The celebrity list was both long and impressive. Including the three celebs I've already mentioned, the list included Julie Benz (Sunday only), Kelly Donovan, Clare Kramer, James Charles Leary, and Nicholas Brendon (all of Buffy the Vampire Slayer), Ray Park and Daniel Logan of the Star Wars prequels, Adam West and Burt Ward from the campy 60's Batman, Claudia Christian from Stargate, Louis Gossett, Jr. from a ton of films including An Officer And A Gentleman, Peter Tork (The Monkees), Aaron Douglas of Battlestar Galactica, Cynthia Scott (Aliens), Walter Koenig (Chekov of Star Trek), Keisha Turner, Chandler Riggs, and Adrian Kali Turner (all of The Walking Dead), and Mark Ryan (Bumblebee and other robots from the Transformer franchise).
Meeting these celebrities could be both difficult and costly. For instance, the line for Billy Dee Williams (who only appeared on Saturday) was very long and didn't thin out until the day was almost done. An autographed photo of Mr. Williams was fifty bucks. I wanted very much to get an autograph from Mr. Williams, but that would have prevented me from getting another autograph that I wanted, Ray Park (Darth Maul).
Outside of Williams' line, Ray Park's was probably the longest. I did wait in line for roughly twenty or thirty minutes, but when I finally got to meet Ray, he was a very nice and genuine guy. He happily signed a photo of Darth Maul for me and I left with a big stupid grin on my face.
Throughout the day on Saturday, me and my fellow workers took turns manning the convention table while the others went out in pursuit of autographs, photos, and collectibles. My brother showed up at the convention as well and I got pictures of him with Julie Benz and Clare Kramer. I also purchased a graphic novel, Bad Kids Go To Hell, and got both of the authors to autograph it for me. They had a very fun set up with a classroom and three scantily clad detention workers.
When the second and final day of the convention rolled around, the crowd was only slightly smaller than the day before, but the energy and excitement at the convention was still high. I got to roam around quite a bit more on this day, and checked out the gaming area and some of the vendors in more detail. I also had a bit of cash left in my pocket and wanted to get one more autograph before leaving the convention. I bounced from table to table checking the prices for many of the celebrities. I wanted an autograph from someone that I was reasonably familiar with, but didn't want to shell out too much cash for the pic.
Hesitantly, I decided to visity with Daniel Logan (young Boba Fett). I was immediately surprised at how nice and funny the guy was. We talked for quite a bit of time and he told me how humbling it was to be supported by fans for playing a character who he hadn't realized was so popular among fans while shooting the film. I walked away from his table with an autograph and more respect for Mr. Logan.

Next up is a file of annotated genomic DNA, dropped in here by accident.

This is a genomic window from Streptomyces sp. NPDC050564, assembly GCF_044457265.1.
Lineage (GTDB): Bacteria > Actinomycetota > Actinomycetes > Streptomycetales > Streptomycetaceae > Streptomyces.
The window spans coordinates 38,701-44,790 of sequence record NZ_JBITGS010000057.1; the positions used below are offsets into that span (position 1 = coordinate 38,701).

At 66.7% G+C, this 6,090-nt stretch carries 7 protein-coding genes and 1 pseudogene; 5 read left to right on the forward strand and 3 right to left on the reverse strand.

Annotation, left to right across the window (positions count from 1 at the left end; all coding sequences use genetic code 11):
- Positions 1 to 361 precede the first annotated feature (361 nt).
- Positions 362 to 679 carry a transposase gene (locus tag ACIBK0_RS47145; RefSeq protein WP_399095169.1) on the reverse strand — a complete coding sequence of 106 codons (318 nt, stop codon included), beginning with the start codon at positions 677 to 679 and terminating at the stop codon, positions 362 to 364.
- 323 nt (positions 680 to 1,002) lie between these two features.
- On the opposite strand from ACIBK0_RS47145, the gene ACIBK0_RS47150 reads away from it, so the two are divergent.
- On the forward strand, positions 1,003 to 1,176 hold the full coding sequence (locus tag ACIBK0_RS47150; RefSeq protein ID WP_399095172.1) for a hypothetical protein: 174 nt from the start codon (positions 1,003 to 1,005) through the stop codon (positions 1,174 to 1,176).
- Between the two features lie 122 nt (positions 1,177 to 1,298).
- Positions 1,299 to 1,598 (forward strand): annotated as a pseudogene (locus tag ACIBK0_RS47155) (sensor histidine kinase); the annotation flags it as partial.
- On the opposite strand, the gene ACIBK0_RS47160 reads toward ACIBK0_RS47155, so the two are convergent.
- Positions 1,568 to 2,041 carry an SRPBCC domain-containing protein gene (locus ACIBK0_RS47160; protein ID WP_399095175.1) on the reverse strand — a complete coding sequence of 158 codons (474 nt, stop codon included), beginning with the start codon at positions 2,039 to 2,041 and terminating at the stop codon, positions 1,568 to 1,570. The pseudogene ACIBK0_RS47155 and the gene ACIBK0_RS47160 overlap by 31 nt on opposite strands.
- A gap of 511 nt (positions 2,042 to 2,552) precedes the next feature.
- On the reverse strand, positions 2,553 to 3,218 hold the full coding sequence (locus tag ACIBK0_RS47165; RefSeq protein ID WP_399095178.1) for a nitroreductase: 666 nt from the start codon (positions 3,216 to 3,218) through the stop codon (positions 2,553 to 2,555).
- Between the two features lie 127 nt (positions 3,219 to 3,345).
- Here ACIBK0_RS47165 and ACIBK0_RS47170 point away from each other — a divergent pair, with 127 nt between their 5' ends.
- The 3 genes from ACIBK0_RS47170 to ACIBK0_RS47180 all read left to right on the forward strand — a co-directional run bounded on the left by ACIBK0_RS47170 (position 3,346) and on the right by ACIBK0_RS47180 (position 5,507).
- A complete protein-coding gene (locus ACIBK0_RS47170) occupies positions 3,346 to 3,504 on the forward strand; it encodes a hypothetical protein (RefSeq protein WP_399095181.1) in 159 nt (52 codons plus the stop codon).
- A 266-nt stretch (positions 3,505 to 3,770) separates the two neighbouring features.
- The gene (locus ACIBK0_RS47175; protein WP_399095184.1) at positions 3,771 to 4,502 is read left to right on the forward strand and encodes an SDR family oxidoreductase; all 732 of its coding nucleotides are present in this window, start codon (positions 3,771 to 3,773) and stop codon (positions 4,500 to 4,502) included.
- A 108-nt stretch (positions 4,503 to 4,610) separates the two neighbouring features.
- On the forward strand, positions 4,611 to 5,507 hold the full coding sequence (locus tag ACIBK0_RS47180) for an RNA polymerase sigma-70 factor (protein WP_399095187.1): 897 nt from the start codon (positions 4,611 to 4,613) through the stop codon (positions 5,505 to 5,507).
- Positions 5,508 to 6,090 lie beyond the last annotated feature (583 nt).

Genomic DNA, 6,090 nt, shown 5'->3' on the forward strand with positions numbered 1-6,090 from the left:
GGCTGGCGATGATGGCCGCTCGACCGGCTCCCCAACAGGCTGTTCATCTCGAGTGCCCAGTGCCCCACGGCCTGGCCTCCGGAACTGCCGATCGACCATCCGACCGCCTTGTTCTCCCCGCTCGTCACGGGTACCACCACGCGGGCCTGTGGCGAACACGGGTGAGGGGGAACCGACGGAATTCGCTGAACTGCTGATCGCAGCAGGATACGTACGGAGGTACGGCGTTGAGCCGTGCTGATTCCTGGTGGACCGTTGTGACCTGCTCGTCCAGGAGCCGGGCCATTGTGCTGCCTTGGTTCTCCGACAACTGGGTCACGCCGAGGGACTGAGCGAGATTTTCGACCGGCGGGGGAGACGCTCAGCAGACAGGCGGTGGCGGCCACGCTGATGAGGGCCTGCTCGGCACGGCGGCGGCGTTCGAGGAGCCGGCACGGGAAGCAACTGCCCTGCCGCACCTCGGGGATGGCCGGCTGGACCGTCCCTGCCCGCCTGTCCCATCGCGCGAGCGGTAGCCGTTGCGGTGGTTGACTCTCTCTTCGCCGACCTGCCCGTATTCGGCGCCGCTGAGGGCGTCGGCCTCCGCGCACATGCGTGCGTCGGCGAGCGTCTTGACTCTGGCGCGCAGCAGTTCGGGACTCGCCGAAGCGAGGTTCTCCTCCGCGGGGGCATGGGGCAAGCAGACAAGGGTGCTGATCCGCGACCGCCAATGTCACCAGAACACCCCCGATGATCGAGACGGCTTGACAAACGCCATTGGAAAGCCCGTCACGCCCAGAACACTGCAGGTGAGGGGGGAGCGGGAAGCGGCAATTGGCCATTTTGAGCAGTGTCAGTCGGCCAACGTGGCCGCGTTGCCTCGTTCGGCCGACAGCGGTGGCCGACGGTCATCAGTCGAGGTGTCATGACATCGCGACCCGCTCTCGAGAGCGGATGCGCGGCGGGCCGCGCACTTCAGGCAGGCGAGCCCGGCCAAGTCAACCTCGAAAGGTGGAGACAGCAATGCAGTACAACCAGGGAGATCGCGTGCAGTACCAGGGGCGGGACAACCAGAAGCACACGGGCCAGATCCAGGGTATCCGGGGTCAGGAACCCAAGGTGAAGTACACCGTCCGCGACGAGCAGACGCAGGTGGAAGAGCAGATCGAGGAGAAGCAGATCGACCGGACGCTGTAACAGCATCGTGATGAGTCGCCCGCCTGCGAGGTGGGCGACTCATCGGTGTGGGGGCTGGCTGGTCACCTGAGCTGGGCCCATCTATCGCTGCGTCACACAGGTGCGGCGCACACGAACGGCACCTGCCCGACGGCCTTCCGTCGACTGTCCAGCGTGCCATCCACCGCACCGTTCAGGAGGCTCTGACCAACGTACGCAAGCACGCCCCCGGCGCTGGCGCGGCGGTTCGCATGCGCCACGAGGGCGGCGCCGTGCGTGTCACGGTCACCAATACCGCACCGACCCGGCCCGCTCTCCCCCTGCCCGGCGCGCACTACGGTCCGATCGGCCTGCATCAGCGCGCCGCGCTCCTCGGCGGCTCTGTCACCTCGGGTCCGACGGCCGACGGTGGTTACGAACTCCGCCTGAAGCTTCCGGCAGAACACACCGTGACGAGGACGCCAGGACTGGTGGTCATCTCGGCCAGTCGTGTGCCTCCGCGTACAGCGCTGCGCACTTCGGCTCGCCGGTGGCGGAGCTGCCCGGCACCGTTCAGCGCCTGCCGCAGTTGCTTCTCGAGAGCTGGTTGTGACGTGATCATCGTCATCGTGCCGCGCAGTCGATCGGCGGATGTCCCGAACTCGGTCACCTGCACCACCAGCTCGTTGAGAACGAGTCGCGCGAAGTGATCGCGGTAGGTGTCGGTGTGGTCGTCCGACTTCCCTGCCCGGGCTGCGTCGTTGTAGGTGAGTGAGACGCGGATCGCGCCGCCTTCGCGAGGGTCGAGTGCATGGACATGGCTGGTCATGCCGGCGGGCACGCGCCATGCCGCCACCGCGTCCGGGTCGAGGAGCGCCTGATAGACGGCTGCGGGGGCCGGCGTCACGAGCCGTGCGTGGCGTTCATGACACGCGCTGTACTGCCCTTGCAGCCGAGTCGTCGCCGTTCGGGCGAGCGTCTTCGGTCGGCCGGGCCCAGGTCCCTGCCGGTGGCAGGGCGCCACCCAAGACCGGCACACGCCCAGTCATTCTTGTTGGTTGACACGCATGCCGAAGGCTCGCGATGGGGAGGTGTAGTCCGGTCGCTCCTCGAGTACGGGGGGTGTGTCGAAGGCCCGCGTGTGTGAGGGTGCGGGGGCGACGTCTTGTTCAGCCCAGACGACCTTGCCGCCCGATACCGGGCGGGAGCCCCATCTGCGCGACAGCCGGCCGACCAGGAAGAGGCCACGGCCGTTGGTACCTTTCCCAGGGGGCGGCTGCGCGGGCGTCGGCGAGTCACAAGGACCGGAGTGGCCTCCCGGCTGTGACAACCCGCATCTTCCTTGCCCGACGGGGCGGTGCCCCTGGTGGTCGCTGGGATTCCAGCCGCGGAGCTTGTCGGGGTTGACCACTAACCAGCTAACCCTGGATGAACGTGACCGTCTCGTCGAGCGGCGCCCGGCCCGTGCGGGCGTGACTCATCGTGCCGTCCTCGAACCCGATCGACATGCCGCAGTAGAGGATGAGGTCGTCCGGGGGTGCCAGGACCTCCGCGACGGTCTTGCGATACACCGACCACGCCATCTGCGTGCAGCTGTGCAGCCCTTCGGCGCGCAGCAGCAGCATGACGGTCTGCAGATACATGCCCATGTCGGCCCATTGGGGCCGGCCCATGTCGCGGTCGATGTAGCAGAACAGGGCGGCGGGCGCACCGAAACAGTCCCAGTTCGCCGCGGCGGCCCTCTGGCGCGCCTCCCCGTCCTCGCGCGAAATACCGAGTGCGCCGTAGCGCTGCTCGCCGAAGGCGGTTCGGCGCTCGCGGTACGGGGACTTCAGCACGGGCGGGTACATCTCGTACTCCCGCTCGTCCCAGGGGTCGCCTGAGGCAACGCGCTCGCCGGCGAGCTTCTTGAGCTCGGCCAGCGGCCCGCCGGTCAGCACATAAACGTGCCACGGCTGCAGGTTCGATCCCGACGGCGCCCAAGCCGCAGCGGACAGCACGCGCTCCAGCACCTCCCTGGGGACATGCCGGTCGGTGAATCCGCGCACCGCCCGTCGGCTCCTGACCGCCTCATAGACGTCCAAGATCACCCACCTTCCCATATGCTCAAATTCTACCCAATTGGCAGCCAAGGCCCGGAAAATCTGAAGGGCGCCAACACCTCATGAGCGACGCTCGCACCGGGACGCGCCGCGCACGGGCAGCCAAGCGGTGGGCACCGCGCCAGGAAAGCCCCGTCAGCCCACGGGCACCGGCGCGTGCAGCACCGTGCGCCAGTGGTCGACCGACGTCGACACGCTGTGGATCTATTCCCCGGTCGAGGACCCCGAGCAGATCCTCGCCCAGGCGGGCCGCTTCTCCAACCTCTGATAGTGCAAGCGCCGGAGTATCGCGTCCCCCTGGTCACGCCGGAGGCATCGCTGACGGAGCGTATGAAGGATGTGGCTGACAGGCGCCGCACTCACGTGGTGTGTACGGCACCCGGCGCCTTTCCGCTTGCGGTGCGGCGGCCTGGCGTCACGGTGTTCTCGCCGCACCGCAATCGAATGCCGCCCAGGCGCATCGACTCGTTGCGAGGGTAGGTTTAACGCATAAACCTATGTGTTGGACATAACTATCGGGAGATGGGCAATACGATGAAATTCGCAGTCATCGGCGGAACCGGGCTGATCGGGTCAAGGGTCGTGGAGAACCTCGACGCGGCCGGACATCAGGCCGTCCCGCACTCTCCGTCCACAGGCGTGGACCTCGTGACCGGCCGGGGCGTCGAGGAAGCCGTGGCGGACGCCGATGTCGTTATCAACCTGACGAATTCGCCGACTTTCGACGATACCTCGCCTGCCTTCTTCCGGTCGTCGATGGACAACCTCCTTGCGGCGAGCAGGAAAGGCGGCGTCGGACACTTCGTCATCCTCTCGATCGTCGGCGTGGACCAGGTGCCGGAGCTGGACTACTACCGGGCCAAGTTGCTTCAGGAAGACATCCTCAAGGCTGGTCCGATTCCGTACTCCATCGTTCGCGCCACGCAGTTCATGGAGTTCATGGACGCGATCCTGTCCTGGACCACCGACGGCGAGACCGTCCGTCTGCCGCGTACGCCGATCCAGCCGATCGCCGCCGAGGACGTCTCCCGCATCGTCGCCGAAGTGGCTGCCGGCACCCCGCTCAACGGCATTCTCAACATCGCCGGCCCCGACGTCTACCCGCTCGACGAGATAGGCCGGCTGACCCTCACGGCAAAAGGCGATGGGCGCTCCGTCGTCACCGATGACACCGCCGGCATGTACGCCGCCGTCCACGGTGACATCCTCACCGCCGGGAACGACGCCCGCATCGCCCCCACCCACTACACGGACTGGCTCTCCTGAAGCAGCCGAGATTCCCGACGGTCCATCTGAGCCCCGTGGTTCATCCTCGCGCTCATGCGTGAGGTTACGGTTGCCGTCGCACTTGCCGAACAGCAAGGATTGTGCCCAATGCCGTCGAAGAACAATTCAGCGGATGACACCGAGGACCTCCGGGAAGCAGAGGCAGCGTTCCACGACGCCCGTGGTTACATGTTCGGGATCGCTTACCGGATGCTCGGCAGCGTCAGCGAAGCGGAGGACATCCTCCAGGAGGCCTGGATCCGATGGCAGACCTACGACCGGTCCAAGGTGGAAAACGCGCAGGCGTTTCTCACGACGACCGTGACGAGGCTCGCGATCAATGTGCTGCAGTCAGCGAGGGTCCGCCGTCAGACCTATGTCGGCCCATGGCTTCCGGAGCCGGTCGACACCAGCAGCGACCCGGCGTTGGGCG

The convention was very well received by both the visitors and the local press. There were a ton of reporters and photographers on site for the convention.
There were a number of people in costume for the convention as well. One of the most impressive to me was that of a young lady dressed as a Na'avi from Avatar. She was covered in body paint from head to toe, and wore only a skimpy outfit (similar to the ones wore by the females in the film), yet had no problem posing with photo after photo with fanboys, children, and dirty old men. Another impressive costume was that of a young man dressed as the Green Arrow. I asked him if I could take a picture of him and three other heroes joined him.
Overall, the Wizard World New Orleans Comic Con was a well-organized, well-attended event. They brought in big stars from science fiction, fantasy, and music that entertained the crowds, and gave comic book fans a chance to visit with some brilliant artists.
If I have any complaints about the event, it's that prices on almost everything were bloated. Granted, I expect to pay a bit more for concessions at an event such as this, but $3.25 is a bit pricey for a bottle of Coke, dontcha think?
Despite the big prices, I fully intend to visit the convention again next year. They've already confirmed one guest for the event. Doug Jones, who portrayed the Silver Surfer and Abe Sapien, has already signed up for next year. I'm excited to see who else hops onboard.
If you happen to be in New Orleans at the end of January next year, shoot me a message and then come see me at the BayouCon table at the convention!